Fossil fuels are the primary cause of climate change, which threatens catastrophic damages including massive sea-level rise, rising incidences of flood, drought and other extreme events, major water and food supply reductions, and the spread of disease.
PLATFORMs Unraveling the Carbon Web focus is to reduce the environmental and social impacts of oil and to support the transition to a more sustainable energy economy. We recently posted on a new report, Cashing in on Coal, that Unraveling the Carbon Web released and caught up with Kevin Smith of Platform to learn more.
What does Cashing in on Coal highlight?
The report highlights the role that private finance plays in pushing forward the fossil fuel frontier. As the extraction costs of the fossil fuel industry increase, companies are turning to private banks to provide the extra capital that they need. It follows on from a report that we published last year called “The Oil and Gas Bank” that you can download here that highlighted the fact that RBS, more than any other bank was heavily involved in expanding oil and gas operations around the world. This new report took a similar approach to RBS’ involvement in financing the coal industry.
Banks like RBS can claim that they are being good corporate citizens by capping and reducing the internal emissions of their operations, but the reality is that an estimated 99% of their operating emissions are embedded in the projects that they finance. We are calling on banks to make a full disclosure as to which fossil fuel projects they are funding, recognize some degree of responsibility for the money they put into those projects, and cap and decrease the emissions embedded in their investment portfolios.
People across the UK came to protest against the proposed new coal fired plant in Kingsnorth last week at the Camp for Climate Action. What many of them might not have realised, is that the money in their RBS or Natwest bank accounts is very possibly being used to finance the wave of new coal-fried plants that E.ON is planning on.
Beyond the global impacts of fossil fuels, what are some of the local, national, and regional impacts?
Like most extractive industries, the fossil fuel industry is often responsible for very negative social and environmental impacts on local communities. One of the companies being funded by RBS, Arch Coal which uses the controversial coal mining practice called Mountain Top Removal. This destroys the tops of entire mountains and produces large quantities of toxic sludge. Arch Coal alone has been responsible for the disappearance of 300,800 acres of biologically diverse hardwood forest through this practice.
We keep hearing the phrase energy security in the news… What does it really mean?
Energy Security is constantly being bandied about as a justification for building new coal plants in the UK, ie that we need new coal in order to ‘keep the lights on’. However a recent report by energy consultancy Poyry (along with Greenpeace and WWF) showed that it was entirely possible to meet energy demand in this country through increased deployment of renewables and increasing energy efficiency without resorting to new coal.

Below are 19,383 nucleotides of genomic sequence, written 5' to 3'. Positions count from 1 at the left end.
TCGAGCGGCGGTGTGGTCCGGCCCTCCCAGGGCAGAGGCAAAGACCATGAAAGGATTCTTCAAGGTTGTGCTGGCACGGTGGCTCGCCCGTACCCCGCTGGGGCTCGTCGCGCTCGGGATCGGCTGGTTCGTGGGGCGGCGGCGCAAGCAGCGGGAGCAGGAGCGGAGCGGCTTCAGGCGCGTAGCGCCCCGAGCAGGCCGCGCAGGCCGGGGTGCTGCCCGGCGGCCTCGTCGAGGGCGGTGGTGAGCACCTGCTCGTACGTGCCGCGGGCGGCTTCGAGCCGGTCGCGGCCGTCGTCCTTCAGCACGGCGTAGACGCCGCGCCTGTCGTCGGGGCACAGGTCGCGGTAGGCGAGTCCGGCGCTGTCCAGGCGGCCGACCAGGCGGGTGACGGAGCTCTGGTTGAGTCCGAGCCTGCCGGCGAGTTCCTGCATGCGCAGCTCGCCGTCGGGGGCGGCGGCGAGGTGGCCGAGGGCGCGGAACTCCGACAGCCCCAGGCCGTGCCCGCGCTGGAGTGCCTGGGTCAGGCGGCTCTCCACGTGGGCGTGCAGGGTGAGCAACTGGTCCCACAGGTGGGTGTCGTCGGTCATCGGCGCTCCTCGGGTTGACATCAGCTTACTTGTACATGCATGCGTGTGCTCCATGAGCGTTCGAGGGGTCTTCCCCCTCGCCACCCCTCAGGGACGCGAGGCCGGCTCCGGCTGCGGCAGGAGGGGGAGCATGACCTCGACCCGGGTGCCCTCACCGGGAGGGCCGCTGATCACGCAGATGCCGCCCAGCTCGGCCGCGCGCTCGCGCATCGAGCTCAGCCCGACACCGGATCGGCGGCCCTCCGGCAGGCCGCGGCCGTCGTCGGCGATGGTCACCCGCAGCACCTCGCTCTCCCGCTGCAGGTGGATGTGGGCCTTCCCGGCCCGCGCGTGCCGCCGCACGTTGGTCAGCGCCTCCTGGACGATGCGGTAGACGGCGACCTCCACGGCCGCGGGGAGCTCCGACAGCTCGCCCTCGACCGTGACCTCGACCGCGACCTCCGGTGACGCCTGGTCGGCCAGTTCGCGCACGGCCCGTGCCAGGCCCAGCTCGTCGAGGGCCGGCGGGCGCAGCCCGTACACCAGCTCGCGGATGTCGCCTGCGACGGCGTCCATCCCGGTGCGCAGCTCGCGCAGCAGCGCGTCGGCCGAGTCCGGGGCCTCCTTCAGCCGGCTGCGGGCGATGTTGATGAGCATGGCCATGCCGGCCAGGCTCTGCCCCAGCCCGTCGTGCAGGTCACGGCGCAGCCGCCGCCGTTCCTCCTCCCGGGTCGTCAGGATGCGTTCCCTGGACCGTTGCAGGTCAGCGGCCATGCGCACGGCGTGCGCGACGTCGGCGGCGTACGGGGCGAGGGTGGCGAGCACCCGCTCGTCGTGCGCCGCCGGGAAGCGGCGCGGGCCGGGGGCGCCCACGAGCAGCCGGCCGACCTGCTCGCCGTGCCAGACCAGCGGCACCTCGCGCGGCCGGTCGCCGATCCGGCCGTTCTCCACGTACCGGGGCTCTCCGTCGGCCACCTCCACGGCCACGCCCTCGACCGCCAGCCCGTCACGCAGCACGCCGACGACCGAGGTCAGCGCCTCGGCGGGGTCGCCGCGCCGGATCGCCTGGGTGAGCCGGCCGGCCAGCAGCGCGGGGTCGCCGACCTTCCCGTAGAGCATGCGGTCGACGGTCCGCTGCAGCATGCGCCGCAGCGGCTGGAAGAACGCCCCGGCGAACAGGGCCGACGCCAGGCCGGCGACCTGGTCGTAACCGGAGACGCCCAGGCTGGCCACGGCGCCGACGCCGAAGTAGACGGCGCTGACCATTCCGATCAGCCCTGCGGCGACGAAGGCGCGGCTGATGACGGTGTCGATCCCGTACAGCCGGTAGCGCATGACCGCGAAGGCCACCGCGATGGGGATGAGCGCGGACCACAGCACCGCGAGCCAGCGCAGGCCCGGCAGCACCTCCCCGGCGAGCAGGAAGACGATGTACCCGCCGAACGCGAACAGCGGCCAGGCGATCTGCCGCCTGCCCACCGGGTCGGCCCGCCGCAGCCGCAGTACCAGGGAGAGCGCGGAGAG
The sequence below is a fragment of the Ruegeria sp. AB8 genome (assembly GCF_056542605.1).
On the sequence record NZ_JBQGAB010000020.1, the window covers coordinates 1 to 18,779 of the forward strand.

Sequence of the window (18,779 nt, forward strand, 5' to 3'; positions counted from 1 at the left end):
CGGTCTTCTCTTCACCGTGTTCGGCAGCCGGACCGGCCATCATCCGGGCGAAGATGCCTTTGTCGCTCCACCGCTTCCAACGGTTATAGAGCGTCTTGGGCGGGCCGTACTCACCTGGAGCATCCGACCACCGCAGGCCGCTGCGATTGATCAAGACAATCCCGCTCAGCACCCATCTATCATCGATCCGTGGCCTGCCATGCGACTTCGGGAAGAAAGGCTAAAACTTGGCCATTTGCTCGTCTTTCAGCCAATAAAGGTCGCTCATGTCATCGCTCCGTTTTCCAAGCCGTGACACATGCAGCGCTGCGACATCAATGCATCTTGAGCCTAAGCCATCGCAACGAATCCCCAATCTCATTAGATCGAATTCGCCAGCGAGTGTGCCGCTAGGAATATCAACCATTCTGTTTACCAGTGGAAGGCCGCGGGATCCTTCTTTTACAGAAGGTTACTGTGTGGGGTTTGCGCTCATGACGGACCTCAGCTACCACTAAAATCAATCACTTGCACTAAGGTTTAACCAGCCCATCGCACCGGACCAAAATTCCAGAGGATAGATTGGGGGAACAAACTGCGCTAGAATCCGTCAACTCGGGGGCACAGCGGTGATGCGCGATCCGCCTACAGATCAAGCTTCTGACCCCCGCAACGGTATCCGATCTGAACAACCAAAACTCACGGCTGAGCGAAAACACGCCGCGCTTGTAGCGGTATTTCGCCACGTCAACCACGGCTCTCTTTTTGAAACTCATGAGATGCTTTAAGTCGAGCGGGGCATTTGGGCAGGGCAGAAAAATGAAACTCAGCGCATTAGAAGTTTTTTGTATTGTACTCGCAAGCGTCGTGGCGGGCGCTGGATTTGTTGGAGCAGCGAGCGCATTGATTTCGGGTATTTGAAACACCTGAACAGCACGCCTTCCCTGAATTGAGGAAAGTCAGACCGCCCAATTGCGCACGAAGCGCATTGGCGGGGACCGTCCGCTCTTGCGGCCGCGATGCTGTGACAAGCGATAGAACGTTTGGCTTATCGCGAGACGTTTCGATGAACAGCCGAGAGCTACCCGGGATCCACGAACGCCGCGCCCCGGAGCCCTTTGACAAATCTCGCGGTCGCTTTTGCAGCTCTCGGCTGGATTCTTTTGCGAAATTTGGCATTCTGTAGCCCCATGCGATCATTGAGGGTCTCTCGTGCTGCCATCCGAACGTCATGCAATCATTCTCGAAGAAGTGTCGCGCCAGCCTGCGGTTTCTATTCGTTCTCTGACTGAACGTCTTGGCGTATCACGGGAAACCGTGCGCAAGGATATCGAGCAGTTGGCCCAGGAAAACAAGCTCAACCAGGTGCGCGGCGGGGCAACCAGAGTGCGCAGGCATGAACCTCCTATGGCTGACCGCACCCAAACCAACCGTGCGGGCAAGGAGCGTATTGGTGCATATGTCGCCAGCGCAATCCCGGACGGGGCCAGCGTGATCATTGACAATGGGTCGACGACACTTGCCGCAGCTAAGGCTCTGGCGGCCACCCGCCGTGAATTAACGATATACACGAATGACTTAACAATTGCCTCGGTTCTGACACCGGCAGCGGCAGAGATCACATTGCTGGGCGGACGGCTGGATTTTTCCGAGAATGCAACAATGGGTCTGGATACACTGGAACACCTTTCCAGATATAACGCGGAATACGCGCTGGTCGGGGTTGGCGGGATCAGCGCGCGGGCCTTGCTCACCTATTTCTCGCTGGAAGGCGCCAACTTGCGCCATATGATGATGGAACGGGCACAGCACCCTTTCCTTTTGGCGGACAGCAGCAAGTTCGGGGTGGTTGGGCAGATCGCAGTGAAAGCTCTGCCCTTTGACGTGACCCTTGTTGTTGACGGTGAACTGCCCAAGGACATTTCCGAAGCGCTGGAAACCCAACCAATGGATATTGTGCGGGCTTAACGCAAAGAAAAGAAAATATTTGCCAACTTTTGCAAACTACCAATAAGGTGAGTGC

We need to have a rational perspective on energy security that does not allow it to be used as a trump card on climate security. Making sensible decisions now about promoting renewables instead of fossil fuels (not alongside them) will ensure that we can enjoy energy security for a long time into the future rather than the prevalent attitude of consuming as much fossil fuels as we can, while we can.
Can you tell us about Banktrack?
BankTrack is a network of civil society organisations and individuals tracking the operations of the private financial sector (commercial banks, investors, insurance companies, pension funds) and its effect on people and the planet.
In December 2007 BankTrack released Mind the Gap. The report reviewed the environmental and social credit policies of 45 banks that you can download from here.
What role do you see the carbon market playing in helping to transition to a sustainable energy economy?
I’m not at all convinced that the carbon market is an appropriate tool to make the transition to a sustainable energy economy. Right now, a number of power companies are using the carbon market as a justification for developing new fossil-fuel intensive infrastructure. From E.ON’s proposed new coal plants, to the extraction of tar sands in Canada, fossil fuel companies are using cap and trade schemes and offsets as a means to continue their destructive practices. And the world over, the carbon financing involved in the CDM appears to be going to the owners of polluting industries rather than ushering in clean energy.
What most excites you right now about the changes were seeing in the world?
I find the idea of people getting impatient with government inaction on climate change and starting to make the changes for themselves in their own communities very exciting. I find the idea of fossil fuel companies losing their cultural legitimacy in the same way that tobacco companies did exciting. I find it exciting that there is a greater awareness of the impossibility of maintaining perpetual economic growth in a world of finite resources.